The Perils of Success

Several sage regulatory decisions paved the way for GSM’s success. For one, European governments coalesced around just two spectrum bands: 900 & 1800 MHz. This decision provided hardware manufacturers with additional economies of scale and allowed dual-band handsets to offer continent-wide roaming. Regulators in other countries followed Europe’s lead, providing even greater economies of scale and roaming potential. Secondly, each GSM handset featured a removable Subscriber Identity Module card (SIM card), which identified the subscriber to the operator’s network. By switching the SIM card into a new handset, subscribers could easily change phones. More importantly, they could change service providers by inserting a SIM card from another operator. The combined effect of SIM cards and common spectrum bands was a hypercompetitive market for both services and handsets. Penetration rates for mobile subscribers soared above the 100% mark in several European countries, making the U.S. market seem stodgy by comparison.

Figure 1 Mobile Phone Penetration Rates in Europe (2006)

In the wake of such success, European governments have been quick to use the GSM approach when addressing other policy issues. In the late nineties, they decreed WCDMA (Wideband Code Division Multiple Access) would be the only 3G standard for Europe and mandated the use of a common spectrum band. More recently, they have come out strongly in favor of DVB-H (Digital Video Broadcasting – Handheld) as the mobile TV standard for Europe. Yet the danger of regulating in such a reflexive manner is that policymakers will overlook actual market and technological conditions. Every policy issue is seen as a nail because the hammer was previously successful.

WCDMA or Death

The case with WCDMA illustrates the potential hazards of this regulatory approach. WCDMA promised to deliver robust mobile data services to consumers and handsome ARPU increases to operators. These promises, however, came with high up-front costs for new network deployments and spectrum acquisitions. Moreover, market demand for such advanced services was unproven, introducing a high amount of risk into the deployment decision. Nonetheless, European governments, anxious not to fall behind technologically, put the appropriate spectrum blocks up for auction and set deployment deadlines for the winners. European operators thus faced a painful choice — commit to 3G, incur the heavy deployment costs, and hope for the best or forego 3G deployment and accept the risk of market marginalization.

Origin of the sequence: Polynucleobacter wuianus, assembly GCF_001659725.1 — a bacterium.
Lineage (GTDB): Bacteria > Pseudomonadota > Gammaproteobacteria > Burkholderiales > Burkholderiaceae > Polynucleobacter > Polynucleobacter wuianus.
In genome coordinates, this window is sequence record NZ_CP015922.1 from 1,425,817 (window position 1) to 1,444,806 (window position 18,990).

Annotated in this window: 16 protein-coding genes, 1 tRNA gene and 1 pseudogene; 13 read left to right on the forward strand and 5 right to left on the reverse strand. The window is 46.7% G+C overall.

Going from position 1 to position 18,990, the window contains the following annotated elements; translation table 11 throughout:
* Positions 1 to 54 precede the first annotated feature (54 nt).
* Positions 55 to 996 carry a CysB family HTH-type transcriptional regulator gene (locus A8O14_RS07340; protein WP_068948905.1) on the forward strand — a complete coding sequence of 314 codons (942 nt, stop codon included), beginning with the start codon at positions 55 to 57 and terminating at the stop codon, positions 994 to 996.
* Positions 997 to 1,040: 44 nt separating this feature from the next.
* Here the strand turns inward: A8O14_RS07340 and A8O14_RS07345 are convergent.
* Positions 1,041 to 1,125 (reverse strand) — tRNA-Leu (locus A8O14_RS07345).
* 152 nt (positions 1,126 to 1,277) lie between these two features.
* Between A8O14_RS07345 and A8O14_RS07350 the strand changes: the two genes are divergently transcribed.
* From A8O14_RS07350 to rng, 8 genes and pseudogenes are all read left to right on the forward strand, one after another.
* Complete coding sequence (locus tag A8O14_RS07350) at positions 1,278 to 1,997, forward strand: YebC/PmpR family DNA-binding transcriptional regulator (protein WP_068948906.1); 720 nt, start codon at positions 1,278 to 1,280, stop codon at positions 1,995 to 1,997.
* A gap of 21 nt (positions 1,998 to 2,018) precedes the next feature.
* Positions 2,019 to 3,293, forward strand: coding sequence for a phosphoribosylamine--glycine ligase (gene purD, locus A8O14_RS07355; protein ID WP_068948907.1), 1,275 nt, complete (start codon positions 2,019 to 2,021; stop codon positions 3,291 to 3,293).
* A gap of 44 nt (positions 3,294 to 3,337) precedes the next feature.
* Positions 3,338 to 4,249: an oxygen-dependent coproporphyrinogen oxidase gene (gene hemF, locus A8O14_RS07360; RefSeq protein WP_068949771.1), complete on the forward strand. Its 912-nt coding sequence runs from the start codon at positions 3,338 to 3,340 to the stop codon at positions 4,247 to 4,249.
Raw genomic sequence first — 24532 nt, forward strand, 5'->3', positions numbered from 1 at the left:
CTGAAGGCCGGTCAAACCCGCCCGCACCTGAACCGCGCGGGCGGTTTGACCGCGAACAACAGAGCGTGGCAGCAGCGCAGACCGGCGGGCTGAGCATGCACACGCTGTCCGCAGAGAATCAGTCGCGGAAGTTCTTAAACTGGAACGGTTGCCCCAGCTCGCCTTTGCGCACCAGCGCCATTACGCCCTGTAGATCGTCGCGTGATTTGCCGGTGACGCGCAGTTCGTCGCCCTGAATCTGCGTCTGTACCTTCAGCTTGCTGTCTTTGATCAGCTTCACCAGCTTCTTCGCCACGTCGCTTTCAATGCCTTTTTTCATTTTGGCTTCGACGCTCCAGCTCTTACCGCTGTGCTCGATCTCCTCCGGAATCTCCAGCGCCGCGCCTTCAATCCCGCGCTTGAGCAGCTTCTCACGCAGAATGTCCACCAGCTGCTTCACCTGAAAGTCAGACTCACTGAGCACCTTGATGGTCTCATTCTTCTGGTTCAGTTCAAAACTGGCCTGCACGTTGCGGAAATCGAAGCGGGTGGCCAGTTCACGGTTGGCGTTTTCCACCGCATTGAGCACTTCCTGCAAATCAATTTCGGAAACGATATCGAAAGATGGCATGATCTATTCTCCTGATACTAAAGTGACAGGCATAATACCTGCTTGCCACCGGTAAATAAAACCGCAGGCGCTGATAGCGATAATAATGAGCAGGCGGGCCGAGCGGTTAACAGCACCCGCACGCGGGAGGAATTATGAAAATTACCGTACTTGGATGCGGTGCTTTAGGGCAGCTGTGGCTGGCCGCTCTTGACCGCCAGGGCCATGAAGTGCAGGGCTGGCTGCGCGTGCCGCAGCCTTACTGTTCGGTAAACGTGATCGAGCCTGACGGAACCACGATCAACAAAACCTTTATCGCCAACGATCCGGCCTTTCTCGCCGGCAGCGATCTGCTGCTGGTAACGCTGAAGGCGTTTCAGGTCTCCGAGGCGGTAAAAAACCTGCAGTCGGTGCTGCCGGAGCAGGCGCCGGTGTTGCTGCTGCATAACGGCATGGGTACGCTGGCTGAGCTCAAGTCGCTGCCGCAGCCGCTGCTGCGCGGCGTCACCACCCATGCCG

Regulatory decisions, not market realities, created this painful choice. Prudence dictated that operators first test the market for data services using cheaper, interim technologies such as GPRS (General Packet Radio Services) and EDGE (Enhanced Data GSM Environment). Regulators demanded that operators commit to 3G before they had had sufficient time to test the waters. Logic called for operators to acquire spectrum as needed and use it for voice or data capacity, depending on their network needs. Regulators insisted that spectrum be used for WCDMA.

In the end, most European operators felt they had little choice and dove headlong into WCDMA, with dire consequences. The pressure for new spectrum and licenses drove auction prices into the billions. Deployment costs added to the bill, and the crash made it hard to raise money. Operators suffered under the weight of heavy debts, and British Telecom was the biggest casualty. Saddled with enormous debt loads, the company eventually sold its cellular arm to Spain’s Telefonica and to this day is a minor player in the U.K. mobile market.

Standards for the Sake of Standards

European regulators have lately taken up the question of how to serve mobile TV. It is difficult for WCDMA technology alone to enable widespread mobile TV use. The one-to-one relationship between the content and the viewer means that every additional viewer further taxes the network’s capacity. A sudden spike in viewers could potentially overload the network, interrupting other services including voice traffic. A new technology is needed, but which technology to use?
There are several candidates (see Figure 2), and European regulators are generally adopting the GSM approach: pick a single technology (in this case DVB-H) and mandate its use. Unfortunately, the market and technological conditions bare little resemblance to the GSM scenario regulators faced in the early eighties. For starters, spectrum availability differs from country to country. DVB-H is ideally suited for the UHF TV spectrum, but in some markets (the U.K., France, etc.), TV broadcasters are still using these frequencies and will not fully vacate them until around 2012. Secondly, the use of DVB-H denies operators the possibility of leveraging established network infrastructure. As a counterpoint to DVB-H, DMB (Digital Multimedia Broadcasting) technology is designed to piggyback on DAB (Digital Audio Broadcasting) radio networks, which are deployed extensively in Holland, the U.K., and Germany.

Mobile TV service is also, by its nature, very different from voice service. For the latter, roaming offers very tangible benefits. Travelers can continue using their same number and handset while on the road. For mobile TV service, however, the benefits of roaming are not as apparent. Even if the mobile TV service providers can establish roaming agreements (a considerable assumption) and even if handsets become equipped with multiband DVB-H capabilities (another considerable assumption), the channel lineup will change as subscribers move from one country to another. In most cases, the shows will also be in a different broadcast language. Faced with unfamiliar programming in an unfamiliar language, most mobile TV subscribers will have little interest in a roaming service —particularly if they are asked to pay a premium for it.

Mobile TV Technologies around the World


Digital Video Broadcasting-Handheld (DVB-H)